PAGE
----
3. For Auchinleck, new to the command and under pressure from Prime Minister Winston Churchill to mount an offensive, Stirling’s plan was just what he was looking for.

It was original and required few resources. Three days later, Stirling returned to the headquarters, this time with a pass, and met the dignified General Auchinleck. The C-in-C promoted him to captain and gave him permission to recruit a force of six other officers and 60 enlisted men.

Thus, in July 1941, the British Army’s Special Air Service (SAS) was created. It would become one of the most elite and effective special forces of World War II and beyond. Born in 1915, the son of Brig. Gen. Archibald Stirling of Keir, Stirlingshire, the maverick lieutenant had attended Ampleforth College in Yorkshire and Trinity College, Cambridge, from which he was sent down for gambling and drinking.

His early ambition was to be a painter, and he was training for an attempt to climb Mount Everest when war broke out in 1939. There were two particular officers Stirling wanted for his desert force and who promptly agreed to join. One was Australian Lieutenant Jock Lewes, a scholar, Oxford University rowing blue, and daring soldier who had carried out small raids on enemy desert outposts.

The other, who would become Stirling’s second-in-command, was a fellow maverick who was under close arrest for striking his commanding officer. He was Ulster-born Captain Robert “Paddy” Blair Mayne, a prewar international rugby player. By August 1941, Stirling had established his little force in a three-tent camp at Kabrit, 100 miles south of Cairo in the Suez Canal Zone.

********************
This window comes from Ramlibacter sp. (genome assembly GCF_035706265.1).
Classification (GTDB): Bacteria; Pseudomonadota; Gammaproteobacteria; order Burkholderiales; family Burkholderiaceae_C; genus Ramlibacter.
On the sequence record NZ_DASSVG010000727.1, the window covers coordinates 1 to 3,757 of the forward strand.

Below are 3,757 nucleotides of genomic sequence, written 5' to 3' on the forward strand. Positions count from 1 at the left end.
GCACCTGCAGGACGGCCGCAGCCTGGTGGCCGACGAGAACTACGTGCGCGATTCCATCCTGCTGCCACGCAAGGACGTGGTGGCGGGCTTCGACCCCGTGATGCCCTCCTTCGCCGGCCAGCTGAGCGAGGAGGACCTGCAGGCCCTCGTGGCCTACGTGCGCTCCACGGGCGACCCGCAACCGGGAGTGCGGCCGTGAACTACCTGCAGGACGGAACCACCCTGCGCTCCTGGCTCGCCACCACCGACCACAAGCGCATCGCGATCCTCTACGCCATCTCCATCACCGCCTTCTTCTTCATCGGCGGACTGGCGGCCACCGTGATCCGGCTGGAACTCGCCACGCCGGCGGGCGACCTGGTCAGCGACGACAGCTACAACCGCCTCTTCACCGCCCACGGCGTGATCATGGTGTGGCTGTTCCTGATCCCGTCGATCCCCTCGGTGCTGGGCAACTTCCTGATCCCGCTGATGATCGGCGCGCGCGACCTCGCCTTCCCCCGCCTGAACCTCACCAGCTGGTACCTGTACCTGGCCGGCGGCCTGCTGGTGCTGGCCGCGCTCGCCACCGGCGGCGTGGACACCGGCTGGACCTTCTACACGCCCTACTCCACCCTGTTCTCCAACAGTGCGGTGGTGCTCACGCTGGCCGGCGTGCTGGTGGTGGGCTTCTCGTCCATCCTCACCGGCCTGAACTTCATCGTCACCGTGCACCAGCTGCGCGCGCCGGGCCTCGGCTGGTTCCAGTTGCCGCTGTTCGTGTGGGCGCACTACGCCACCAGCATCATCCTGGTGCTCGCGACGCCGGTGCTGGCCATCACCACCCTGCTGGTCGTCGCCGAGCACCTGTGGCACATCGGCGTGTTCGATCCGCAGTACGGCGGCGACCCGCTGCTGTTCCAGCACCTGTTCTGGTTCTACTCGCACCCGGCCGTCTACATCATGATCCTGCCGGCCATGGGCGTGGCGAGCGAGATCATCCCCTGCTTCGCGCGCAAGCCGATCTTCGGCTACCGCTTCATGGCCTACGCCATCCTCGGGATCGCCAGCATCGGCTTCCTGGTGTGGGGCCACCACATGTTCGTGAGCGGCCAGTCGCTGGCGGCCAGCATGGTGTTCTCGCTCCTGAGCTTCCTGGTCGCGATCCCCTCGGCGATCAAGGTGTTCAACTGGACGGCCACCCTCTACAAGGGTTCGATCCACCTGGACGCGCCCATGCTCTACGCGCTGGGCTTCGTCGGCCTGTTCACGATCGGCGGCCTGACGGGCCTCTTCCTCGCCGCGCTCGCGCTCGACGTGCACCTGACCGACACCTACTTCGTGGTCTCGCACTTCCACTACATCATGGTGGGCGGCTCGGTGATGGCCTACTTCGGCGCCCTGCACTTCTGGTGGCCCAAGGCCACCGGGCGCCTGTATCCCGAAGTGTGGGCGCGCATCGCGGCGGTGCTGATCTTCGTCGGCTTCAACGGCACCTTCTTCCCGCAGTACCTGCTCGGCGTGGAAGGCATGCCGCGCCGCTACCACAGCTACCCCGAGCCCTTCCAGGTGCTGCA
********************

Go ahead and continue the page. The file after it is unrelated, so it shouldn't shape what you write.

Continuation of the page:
The initial unit was known as L Detachment of the Special Air Service Brigade. The name was a deception to convince the enemy that the British had a complete airborne brigade in the field. Lieutenant Colonel David Stirling was the father of the Special Air Service. He was captured in 1943 and embarked on a new military adventure as an escape artist. Recruited within less than a week from the remains of Laycock’s Layforce, the volunteers were trained in special hit-and-run operations and survival.

Stirling insisted on physical fitness, character, and a high standard of discipline equal to that of the Brigade of Guards. The training was rigorous, and anyone not up to scratch was immediately transferred to another unit. One of Stirling’s recruits, H.R. Fitzroy Maclean, who rose to brigadier rank, reported, “For days and nights on end, we trudged interminably over the alternating soft sand and jagged rocks of the desert, weighed down by heavy loads of explosive, eating and drinking only what we could carry with us.